Monthly Archives: December 2013
Each year we have the opportunity to sit down with Administration in our school to reflect on our individual (teacher) plans for learning. It’s like any job where you must have a yearly performance appraisal yet for teachers (at least those in Ontario) who are life-long learners we have ALP’s (Annual Learning Plans) which are not only reflections on what we have done in the recent past in terms of professional development but also visions as to what we see ourselves doing to improve our practices in the near future. ALP’s are just one of many components meant to keep teachers accountable for their practices both in and out side of the classroom.
This year we were asked to reflect on two questions in preparation for what we call our fireside chat (without the fire because of course that wouldn’t be a safe thing to have in an elementary school).
The first question, “Are you an ‘outlier’ teacher or are you teaching the way you were taught?” was derived from a questions asked in Tony Wagner’s latest book, “Creating Innovators: The Making of Young People Who Will Change the World” which asked, with knowledge now being a free commodity, how can we develop a culture of learning that promotes 21st century skills? And he came to suggest that “We must focus on skills and not content,” and “to succeed in the 21st-century economy, students must learn to analyze and solve problems, collaborate, persevere, take calculated risks and learn from failure”
Much like the feelings of Wagner, I feel that developing skills are far more important than the content that is used to develop those skills. My wife @SLewisYoung often find ourselves discussing the pitfalls of the education system, how it sometimes can fail students especially because of the overwhelming expectations of the curriculum and the need for greater integration across the subjects areas.
As a result, my intermediate students that I have taught for the past 7 or so years, have heard a very similar statement directed to them at the beginning of every school year, which is, “This year you will develop the skills that will help your work through the challenges that life will throw at you” and that if I want to “I can teach you everything that you will need to know in Grade 7 or 8, Language, Math, and Science by using Geographic content”. I am a little biased when it come to the content I would like to use to drive my program because the world makes things go round.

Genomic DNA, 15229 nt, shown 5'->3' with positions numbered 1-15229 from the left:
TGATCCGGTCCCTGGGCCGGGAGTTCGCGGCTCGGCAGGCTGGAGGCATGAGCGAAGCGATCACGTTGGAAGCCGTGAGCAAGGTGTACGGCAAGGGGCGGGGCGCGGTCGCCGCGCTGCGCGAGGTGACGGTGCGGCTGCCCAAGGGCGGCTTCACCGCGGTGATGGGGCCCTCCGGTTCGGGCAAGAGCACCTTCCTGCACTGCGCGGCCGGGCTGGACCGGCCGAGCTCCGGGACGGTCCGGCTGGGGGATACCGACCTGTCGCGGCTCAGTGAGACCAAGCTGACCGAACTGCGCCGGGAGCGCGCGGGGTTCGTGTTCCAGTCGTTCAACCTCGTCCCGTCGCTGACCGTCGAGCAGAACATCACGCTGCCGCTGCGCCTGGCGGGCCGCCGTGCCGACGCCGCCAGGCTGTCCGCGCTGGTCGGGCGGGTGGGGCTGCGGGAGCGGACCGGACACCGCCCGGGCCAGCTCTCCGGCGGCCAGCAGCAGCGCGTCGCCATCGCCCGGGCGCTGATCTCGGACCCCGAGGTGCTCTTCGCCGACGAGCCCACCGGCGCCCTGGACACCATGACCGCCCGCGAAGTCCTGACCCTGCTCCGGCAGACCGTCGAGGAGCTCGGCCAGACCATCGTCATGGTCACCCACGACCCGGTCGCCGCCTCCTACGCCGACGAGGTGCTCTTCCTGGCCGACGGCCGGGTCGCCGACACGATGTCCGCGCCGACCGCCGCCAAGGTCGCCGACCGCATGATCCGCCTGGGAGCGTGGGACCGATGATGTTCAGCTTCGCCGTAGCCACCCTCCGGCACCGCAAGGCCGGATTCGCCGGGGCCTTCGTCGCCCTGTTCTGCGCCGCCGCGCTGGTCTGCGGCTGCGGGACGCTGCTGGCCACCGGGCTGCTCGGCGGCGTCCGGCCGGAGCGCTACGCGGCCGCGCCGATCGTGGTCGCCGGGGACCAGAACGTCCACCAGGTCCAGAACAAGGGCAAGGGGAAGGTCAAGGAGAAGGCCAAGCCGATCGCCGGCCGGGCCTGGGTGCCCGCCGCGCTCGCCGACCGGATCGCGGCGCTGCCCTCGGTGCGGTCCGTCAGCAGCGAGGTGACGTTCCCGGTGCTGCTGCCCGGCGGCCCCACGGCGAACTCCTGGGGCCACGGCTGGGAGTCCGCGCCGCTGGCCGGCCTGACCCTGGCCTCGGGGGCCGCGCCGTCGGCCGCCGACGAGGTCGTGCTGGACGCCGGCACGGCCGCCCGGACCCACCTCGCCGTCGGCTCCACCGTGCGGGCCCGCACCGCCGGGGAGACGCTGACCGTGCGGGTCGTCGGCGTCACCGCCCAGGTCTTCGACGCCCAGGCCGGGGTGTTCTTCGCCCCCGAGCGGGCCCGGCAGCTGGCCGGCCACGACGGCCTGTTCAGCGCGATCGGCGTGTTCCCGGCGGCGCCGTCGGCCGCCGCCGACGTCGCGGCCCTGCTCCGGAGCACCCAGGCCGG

To be honest, I was a bit afraid of this question at first. What if I had the wrong answer? What if I felt that I was but what I did did not really represent their vision of the ‘outlier’. So, though I knew what was in store, I ignored the need to organize my thoughts surrounding the ‘question’. I mean, I do this for a living, I plan, I prepare and I deliver. All I would need to do would be to give myself a few hours time to consider how I would respond and I work best under the pressure of a deadline which for my chat wasn’t for a couple weeks at the time.
Time passed, almost two weeks this and it was the night before my fireside chat with Kathryn when I remember that there were these questions that I needed to prepare to discuss. So I sat down at my computer and put finger to keys and…this is what I came up with…
“Are you an ‘outlier’ teacher or are you teaching the way you were taught?”
I feel that I was taught (K through University) using a great variety of teaching practices from the traditional methods of rote learning through to practices which incorporated the use of the latest and most innovative pedagogies including the use of technologies in the classroom. So, do I teach the way I was taught? I do not believe so, (And the following is what I have added with some additional thought and reflection) but of course my childhood memories of school are limited to my knowledge that “my desk” was “that desk” most often seen beside my teachers desk. But the fact is, the classroom today is a much different place than that I experienced in my own education especially what I had experienced in K through 8. I mean I learned how to read, write, compute, solve problems and share knowledge that I acquired by reading, writing, talking and listening. And based on skills I possess today I feel that my teachers including my parents/grandparents did a good job of providing me with the skills necessary to be successful. Were those who taught me ‘outliers’? Probably not, but they were using teaching strategies proven to give the results they wanted which were children who could read, write and have a basic skill set that could be developed with further schooling. Were they capable? certainly. Were some innovative and creative in the way they approached teaching the very basic skills that Wagner now suggests are needed to be successful in the 21st-century? Most definitely.